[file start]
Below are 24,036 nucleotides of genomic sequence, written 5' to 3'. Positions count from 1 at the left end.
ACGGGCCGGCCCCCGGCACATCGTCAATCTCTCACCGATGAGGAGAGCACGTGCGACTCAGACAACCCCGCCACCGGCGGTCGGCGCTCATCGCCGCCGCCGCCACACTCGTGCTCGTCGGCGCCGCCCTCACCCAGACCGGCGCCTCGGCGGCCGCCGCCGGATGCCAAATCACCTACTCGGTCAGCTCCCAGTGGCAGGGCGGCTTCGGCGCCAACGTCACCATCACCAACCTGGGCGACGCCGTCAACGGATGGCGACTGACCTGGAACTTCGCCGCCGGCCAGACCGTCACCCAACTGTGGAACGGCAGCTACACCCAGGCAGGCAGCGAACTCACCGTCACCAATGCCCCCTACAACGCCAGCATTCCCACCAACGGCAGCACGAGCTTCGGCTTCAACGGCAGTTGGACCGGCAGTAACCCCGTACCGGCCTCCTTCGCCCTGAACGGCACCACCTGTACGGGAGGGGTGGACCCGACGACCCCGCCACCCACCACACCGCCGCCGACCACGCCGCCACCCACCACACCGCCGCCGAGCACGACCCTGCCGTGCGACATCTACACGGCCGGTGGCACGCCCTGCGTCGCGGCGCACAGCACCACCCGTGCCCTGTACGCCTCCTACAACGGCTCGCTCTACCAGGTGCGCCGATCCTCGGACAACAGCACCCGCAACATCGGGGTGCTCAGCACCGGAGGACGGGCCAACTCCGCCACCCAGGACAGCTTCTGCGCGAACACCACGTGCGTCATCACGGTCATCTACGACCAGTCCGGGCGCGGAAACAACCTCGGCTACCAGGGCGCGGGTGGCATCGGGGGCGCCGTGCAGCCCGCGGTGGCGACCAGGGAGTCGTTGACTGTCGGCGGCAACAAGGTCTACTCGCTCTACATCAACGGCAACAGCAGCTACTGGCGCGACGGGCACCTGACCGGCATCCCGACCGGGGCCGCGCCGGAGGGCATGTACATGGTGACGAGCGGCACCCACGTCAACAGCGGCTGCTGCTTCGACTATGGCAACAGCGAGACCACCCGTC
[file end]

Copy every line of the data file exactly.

Below are 24,036 nucleotides of genomic sequence, written 5' to 3'. Positions count from 1 at the left end.
ACGGGCCGGCCCCCGGCACATCGTCAATCTCTCACCGATGAGGAGAGCACGTGCGACTCAGACAACCCCGCCACCGGCGGTCGGCGCTCATCGCCGCCGCCGCCACACTCGTGCTCGTCGGCGCCGCCCTCACCCAGACCGGCGCCTCGGCGGCCGCCGCCGGATGCCAAATCACCTACTCGGTCAGCTCCCAGTGGCAGGGCGGCTTCGGCGCCAACGTCACCATCACCAACCTGGGCGACGCCGTCAACGGATGGCGACTGACCTGGAACTTCGCCGCCGGCCAGACCGTCACCCAACTGTGGAACGGCAGCTACACCCAGGCAGGCAGCGAACTCACCGTCACCAATGCCCCCTACAACGCCAGCATTCCCACCAACGGCAGCACGAGCTTCGGCTTCAACGGCAGTTGGACCGGCAGTAACCCCGTACCGGCCTCCTTCGCCCTGAACGGCACCACCTGTACGGGAGGGGTGGACCCGACGACCCCGCCACCCACCACACCGCCGCCGACCACGCCGCCACCCACCACACCGCCGCCGAGCACGACCCTGCCGTGCGACATCTACACGGCCGGTGGCACGCCCTGCGTCGCGGCGCACAGCACCACCCGTGCCCTGTACGCCTCCTACAACGGCTCGCTCTACCAGGTGCGCCGATCCTCGGACAACAGCACCCGCAACATCGGGGTGCTCAGCACCGGAGGACGGGCCAACTCCGCCACCCAGGACAGCTTCTGCGCGAACACCACGTGCGTCATCACGGTCATCTACGACCAGTCCGGGCGCGGAAACAACCTCGGCTACCAGGGCGCGGGTGGCATCGGGGGCGCCGTGCAGCCCGCGGTGGCGACCAGGGAGTCGTTGACTGTCGGCGGCAACAAGGTCTACTCGCTCTACATCAACGGCAACAGCAGCTACTGGCGCGACGGGCACCTGACCGGCATCCCGACCGGGGCCGCGCCGGAGGGCATGTACATGGTGACGAGCGGCACCCACGTCAACAGCGGCTGCTGCTTCGACTATGGCAACAGCGAGACCACCCGTC